Aircraft supply challenges have the potential to slow the airline industry’s progress towards its net-zero goals, in the view of IATA director general Willie Walsh.
Speaking during a round-table discussion at IATA’s World Sustainability Symposium in Madrid on 3 October, Walsh said there is “a lot of frustration and a lot of anger” among airline leaders regarding aircraft reliability, maintenance and delivery issues.
“Every airline CEO that I talk to highlights issues with difficulties in keeping aircraft flying,” he says, citing problems with Pratt & Whitney GTF powerplants as a recent example.
Airline chiefs are also frustrated about widespread delays in the delivery of new aircraft, particularly given they are now being “forced” to bring back aircraft that might otherwise have been permanently retired on the back of the Covid-19 crisis, Walsh states. Most industry stakeholders suggest it is now expected that a new aircraft will arrive six months late, while development programmes – including Boeing’s 777X – have experienced multiple delays to service entry.
In the short-term, Walsh explains, the impact of these factors is to constrain supply.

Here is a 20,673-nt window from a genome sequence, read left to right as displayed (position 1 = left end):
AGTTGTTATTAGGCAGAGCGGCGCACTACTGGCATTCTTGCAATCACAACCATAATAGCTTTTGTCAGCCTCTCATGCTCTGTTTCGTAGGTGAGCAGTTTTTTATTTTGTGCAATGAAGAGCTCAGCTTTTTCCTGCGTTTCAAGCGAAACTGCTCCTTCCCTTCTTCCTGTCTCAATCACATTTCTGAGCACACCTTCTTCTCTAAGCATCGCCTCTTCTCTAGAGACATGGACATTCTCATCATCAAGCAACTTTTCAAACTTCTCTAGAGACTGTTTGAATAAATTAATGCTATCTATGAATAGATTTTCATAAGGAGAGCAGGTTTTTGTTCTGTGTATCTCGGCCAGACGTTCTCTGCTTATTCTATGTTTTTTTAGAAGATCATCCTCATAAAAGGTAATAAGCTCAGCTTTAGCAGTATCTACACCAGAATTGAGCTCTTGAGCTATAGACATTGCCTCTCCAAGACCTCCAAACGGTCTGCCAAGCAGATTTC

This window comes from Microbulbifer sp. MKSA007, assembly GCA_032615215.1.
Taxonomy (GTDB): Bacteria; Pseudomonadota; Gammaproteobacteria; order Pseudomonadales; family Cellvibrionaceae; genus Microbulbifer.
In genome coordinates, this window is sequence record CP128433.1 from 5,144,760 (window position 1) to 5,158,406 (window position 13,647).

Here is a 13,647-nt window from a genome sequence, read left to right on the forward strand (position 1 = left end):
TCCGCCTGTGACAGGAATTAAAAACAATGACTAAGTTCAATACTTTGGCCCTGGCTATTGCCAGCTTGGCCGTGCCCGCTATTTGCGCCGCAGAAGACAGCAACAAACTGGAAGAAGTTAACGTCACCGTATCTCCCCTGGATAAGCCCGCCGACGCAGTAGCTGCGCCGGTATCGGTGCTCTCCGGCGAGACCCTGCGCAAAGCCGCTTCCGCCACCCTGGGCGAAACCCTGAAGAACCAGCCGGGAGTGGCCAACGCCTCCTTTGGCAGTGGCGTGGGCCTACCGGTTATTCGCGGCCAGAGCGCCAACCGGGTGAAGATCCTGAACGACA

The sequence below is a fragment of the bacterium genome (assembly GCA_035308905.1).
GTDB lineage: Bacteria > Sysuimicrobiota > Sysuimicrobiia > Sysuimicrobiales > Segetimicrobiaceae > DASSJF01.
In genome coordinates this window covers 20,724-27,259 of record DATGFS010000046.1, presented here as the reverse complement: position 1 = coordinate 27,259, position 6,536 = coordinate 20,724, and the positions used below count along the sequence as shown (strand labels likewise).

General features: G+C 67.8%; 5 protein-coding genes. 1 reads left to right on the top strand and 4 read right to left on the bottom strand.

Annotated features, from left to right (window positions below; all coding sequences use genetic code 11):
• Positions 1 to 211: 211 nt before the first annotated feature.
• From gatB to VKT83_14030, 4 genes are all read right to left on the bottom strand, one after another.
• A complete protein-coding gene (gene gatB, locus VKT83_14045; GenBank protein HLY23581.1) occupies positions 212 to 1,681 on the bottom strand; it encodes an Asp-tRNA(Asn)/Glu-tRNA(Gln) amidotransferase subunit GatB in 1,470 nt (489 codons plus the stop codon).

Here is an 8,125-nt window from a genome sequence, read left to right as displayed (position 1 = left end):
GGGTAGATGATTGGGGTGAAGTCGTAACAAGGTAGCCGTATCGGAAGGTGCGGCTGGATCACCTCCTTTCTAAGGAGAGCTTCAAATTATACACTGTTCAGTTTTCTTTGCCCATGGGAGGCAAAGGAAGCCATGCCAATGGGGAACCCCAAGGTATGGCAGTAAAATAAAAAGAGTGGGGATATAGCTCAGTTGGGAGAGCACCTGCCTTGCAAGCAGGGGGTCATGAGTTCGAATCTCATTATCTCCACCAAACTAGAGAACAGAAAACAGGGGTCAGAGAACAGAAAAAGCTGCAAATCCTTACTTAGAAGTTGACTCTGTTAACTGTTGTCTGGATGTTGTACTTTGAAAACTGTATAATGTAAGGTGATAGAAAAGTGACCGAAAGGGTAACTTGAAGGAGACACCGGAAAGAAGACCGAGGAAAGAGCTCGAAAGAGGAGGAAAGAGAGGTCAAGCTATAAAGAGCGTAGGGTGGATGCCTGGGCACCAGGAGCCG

“Airlines would have liked to have been able to put more capacity back into the market,” he says.
But should the issues endure, they are likely to have a “significant” negative impact on the industry’s sustainability mission, according to Walsh, with higher-emission aircraft remaining in service for longer.
“I don’t think there are many airlines who wanted to bring back old-technology aircraft when they had ordered new-technology aircraft,” he says.
Airlines would prefer to be operating more-efficient new-generation types, Walsh insists, giving the example of Lufthansa’s decision to bring Airbus A380s back into service “when they had no intention of doing that”.
“The cost associated with doing that and the environmental impact is clearly something that we would prefer to have avoided,” he says.